To know God and to make Him known.

Do not grow weary in homeschooling!

“And let us not be weary in well doing: for in due season we shall reap, if we faint not” (Galatians 6:9, KJV).

This summer many of you were renewed at a Classical Conversations’ Parent Practicum. Some of you may still be weary, and many of you may just be worried about getting through this school year and letting the next school year take care of itself. Doubts often linger even for the most dedicated homeschool parents who seem to have it all together. Let me urge you to be like the little engine that could and keep going! As they say, it is often darkest before the dawn, so you need some tools to fall back on when the going gets tough.

One of the main ideas we have discussed among the CC leadership this year has been assessment.  What is the best way in which to evaluate our children? We do not have specific answers yet, but we have started to see this issue differently, and you should too. Most of us remain stuck in the paradigm of our own education which regarded grades as very important. However, the way grades are currently being given does not offer the best way for children to develop a love for learning. Even though we know that children are not products to be measured, it seems that every tool we have is one used for measuring a child!

This year, if that pressure builds on you, take a step back and pause to think. “What do I want to accomplish this year?” Then, base your assessment on your goals. Do not say, “Johnny you got a 71% on your math, you need to do better.” Instead say, “We learned seven new things this month. We also discovered three things that we need to continue to work on if we want to learn them well.” In the next month, work on those three things and try seven new things; do not undertake ten new things plus the three old ones. By the time the school year is over, you will be amazed how much your child knows and how much better they know it than if you had just kept pressing on. Finishing the book is not always the goal. Instead, aim for mastery of key concepts.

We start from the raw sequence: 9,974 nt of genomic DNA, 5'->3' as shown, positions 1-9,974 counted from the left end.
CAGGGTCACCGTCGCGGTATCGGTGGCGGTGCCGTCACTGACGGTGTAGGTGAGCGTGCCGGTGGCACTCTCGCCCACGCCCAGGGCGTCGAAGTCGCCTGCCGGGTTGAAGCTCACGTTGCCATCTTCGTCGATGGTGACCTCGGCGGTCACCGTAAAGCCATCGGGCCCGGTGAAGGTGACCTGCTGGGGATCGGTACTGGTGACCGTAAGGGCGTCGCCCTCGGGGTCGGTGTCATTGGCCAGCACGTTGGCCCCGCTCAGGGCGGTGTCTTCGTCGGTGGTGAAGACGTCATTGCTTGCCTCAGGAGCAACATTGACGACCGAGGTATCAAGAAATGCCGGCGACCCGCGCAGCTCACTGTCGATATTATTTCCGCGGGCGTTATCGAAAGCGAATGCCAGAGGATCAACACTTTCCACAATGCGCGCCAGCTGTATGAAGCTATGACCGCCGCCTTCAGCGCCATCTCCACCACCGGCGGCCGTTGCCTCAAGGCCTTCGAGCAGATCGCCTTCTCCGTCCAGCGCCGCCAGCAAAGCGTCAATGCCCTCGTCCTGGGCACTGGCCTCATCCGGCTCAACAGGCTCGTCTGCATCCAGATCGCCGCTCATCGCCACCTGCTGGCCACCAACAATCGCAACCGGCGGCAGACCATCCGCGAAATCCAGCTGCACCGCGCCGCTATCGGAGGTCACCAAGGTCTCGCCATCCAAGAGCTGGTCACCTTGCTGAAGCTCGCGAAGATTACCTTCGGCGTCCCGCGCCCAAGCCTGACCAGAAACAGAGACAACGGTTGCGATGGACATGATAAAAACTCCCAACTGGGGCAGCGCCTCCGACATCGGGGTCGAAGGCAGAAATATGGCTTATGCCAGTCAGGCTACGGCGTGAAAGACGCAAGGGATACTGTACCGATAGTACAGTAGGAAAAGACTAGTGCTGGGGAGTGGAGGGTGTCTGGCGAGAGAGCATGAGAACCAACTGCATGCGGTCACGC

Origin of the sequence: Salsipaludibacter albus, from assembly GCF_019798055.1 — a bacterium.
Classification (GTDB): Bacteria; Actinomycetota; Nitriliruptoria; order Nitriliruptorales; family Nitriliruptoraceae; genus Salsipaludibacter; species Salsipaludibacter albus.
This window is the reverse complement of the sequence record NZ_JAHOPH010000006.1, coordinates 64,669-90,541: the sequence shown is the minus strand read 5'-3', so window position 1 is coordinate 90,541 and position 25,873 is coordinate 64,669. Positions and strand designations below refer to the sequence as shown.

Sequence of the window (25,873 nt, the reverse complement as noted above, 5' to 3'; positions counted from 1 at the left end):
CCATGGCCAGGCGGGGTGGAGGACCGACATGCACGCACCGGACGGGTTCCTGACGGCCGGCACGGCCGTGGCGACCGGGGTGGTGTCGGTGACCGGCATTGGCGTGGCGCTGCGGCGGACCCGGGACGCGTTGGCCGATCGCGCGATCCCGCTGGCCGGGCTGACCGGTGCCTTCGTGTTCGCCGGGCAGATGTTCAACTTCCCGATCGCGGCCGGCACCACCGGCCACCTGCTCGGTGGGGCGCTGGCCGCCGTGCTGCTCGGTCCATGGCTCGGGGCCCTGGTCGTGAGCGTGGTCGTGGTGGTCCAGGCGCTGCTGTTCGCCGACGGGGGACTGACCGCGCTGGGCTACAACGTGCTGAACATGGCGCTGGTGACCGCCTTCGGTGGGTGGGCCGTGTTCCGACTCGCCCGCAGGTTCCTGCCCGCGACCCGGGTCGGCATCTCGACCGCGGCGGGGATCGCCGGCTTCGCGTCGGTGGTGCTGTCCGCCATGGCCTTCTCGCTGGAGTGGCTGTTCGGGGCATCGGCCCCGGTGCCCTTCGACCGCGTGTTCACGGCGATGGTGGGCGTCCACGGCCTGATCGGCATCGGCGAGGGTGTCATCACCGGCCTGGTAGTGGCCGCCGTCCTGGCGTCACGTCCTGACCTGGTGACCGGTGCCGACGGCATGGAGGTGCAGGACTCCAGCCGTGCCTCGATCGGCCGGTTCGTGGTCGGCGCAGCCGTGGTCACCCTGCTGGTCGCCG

As a rugby coach, I know this is the best method of teaching. If a player does not perform the basics correctly, I do not go forward with the next step. Instead, I review the basics. I also do not expect all of my players to be at the same skill level at the end of the year. What I want to see is their desire to improve and their steady, constant improvement. If we take this approach, the classical approach, with our children’s educations, we will not feel so much pressure.

The sense of being overwhelmed is another cause of weariness. Sometimes, even if we are not weary in that moment, we worry that we will grow weary in the future if we continue homeschooling. “How will I know that I am teaching my children the right things?” “How will they get into college?” “What if I fail?” “I do not know how to teach that subject!”

This sense, that many homeschool parents are overwhelmed, is one that prompted the start of Classical Conversations fifteen years ago as my family watched a lot of my friends being sent to public or private school for the upper grades. Parents have the same questions today. I can assure you that you will do fine. Your tutors and directors are here to help you. If you have been in CC for a few years, you will be amazed at what your child will be able to teach themselves as they enter the Challenge years. If you are new to CC, the network of parents around you will help strengthen you when you need it. (If you need a boost right now, join us for the Sailabration Cruise.)

Finally, many people homeschool in the early years to give their children a solid foundation and then allow the system to handle it from there. This is the equivalent of putting a mud home on a $100,000 foundation. Sure, it is better than it would have been, but it is not what it could have been. You will also miss out on witnessing their growth and sharing in exciting conversations as your children become young adults. Many people ship them off to let someone else finish the work they started and experience the joy just when the hard work begins to come to fruition. Instead, keep pressing forward and you will be rewarded!

You will not need to know everything. You only need to assist the student in finding answers. God called you to be a parent; He will not allow you to fail if you trust in Him. So, if you grow weary or feel overwhelmed this year, look to those in your community for support. Remember why you began this homeschooling journey. Step back and assess whether you are falling into the world’s paradigm or standing in the Lord’s. (If that does not work, there is always chocolate.)

“And the peace of God, which passeth all understanding, shall keep your hearts and minds through Christ Jesus” (Philippians 4:7, KJV).

 

CATEGORIES: Articles, Big Ideas: Truth, Beauty, Goodness and more!, Classical Christian Education, Dialectic Stage (ages 12 to 14), Grammar Stage (ages 4 to 11), Homeschooling Life, Rhetoric Stage (ages 14 to 18)

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